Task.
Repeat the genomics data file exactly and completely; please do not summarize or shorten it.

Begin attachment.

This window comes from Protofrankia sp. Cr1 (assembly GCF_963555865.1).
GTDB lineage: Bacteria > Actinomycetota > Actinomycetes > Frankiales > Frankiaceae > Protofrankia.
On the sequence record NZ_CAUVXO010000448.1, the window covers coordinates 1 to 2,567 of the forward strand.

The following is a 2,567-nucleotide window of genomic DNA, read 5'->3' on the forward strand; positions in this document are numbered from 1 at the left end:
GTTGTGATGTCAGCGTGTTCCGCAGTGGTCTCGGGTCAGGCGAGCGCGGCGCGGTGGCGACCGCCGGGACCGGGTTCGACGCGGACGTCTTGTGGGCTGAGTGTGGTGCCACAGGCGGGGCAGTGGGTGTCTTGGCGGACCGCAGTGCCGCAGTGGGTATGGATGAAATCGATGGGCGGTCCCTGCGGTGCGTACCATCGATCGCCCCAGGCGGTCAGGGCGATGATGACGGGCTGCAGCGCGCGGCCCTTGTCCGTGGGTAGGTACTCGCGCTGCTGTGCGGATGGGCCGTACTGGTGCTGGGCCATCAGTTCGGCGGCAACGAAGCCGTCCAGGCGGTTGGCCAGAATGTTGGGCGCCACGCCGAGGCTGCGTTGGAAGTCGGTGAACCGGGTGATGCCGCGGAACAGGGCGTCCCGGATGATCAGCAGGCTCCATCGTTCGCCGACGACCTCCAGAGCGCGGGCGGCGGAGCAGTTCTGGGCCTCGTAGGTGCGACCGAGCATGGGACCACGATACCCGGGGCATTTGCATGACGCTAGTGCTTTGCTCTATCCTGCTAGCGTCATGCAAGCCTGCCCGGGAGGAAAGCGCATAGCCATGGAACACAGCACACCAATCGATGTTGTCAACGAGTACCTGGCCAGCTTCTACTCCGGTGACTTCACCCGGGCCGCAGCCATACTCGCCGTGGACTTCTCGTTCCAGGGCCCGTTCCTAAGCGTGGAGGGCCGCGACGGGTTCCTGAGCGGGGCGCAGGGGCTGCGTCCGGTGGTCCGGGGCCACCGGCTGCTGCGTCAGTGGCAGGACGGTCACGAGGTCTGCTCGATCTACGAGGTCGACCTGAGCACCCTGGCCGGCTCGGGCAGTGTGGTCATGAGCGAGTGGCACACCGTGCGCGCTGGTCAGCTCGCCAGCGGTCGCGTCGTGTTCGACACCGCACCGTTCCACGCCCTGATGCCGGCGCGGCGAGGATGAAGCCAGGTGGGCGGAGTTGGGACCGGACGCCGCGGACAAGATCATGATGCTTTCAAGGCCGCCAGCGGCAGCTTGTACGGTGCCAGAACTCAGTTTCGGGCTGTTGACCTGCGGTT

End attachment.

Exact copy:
This window comes from Protofrankia sp. Cr1 (assembly GCF_963555865.1).
GTDB lineage: Bacteria > Actinomycetota > Actinomycetes > Frankiales > Frankiaceae > Protofrankia.
On the sequence record NZ_CAUVXO010000448.1, the window covers coordinates 1 to 2,567 of the forward strand.

The following is a 2,567-nucleotide window of genomic DNA, read 5'->3' on the forward strand; positions in this document are numbered from 1 at the left end:
GTTGTGATGTCAGCGTGTTCCGCAGTGGTCTCGGGTCAGGCGAGCGCGGCGCGGTGGCGACCGCCGGGACCGGGTTCGACGCGGACGTCTTGTGGGCTGAGTGTGGTGCCACAGGCGGGGCAGTGGGTGTCTTGGCGGACCGCAGTGCCGCAGTGGGTATGGATGAAATCGATGGGCGGTCCCTGCGGTGCGTACCATCGATCGCCCCAGGCGGTCAGGGCGATGATGACGGGCTGCAGCGCGCGGCCCTTGTCCGTGGGTAGGTACTCGCGCTGCTGTGCGGATGGGCCGTACTGGTGCTGGGCCATCAGTTCGGCGGCAACGAAGCCGTCCAGGCGGTTGGCCAGAATGTTGGGCGCCACGCCGAGGCTGCGTTGGAAGTCGGTGAACCGGGTGATGCCGCGGAACAGGGCGTCCCGGATGATCAGCAGGCTCCATCGTTCGCCGACGACCTCCAGAGCGCGGGCGGCGGAGCAGTTCTGGGCCTCGTAGGTGCGACCGAGCATGGGACCACGATACCCGGGGCATTTGCATGACGCTAGTGCTTTGCTCTATCCTGCTAGCGTCATGCAAGCCTGCCCGGGAGGAAAGCGCATAGCCATGGAACACAGCACACCAATCGATGTTGTCAACGAGTACCTGGCCAGCTTCTACTCCGGTGACTTCACCCGGGCCGCAGCCATACTCGCCGTGGACTTCTCGTTCCAGGGCCCGTTCCTAAGCGTGGAGGGCCGCGACGGGTTCCTGAGCGGGGCGCAGGGGCTGCGTCCGGTGGTCCGGGGCCACCGGCTGCTGCGTCAGTGGCAGGACGGTCACGAGGTCTGCTCGATCTACGAGGTCGACCTGAGCACCCTGGCCGGCTCGGGCAGTGTGGTCATGAGCGAGTGGCACACCGTGCGCGCTGGTCAGCTCGCCAGCGGTCGCGTCGTGTTCGACACCGCACCGTTCCACGCCCTGATGCCGGCGCGGCGAGGATGAAGCCAGGTGGGCGGAGTTGGGACCGGACGCCGCGGACAAGATCATGATGCTTTCAAGGCCGCCAGCGGCAGCTTGTACGGTGCCAGAACTCAGTTTCGGGCTGTTGACCTGCGGTT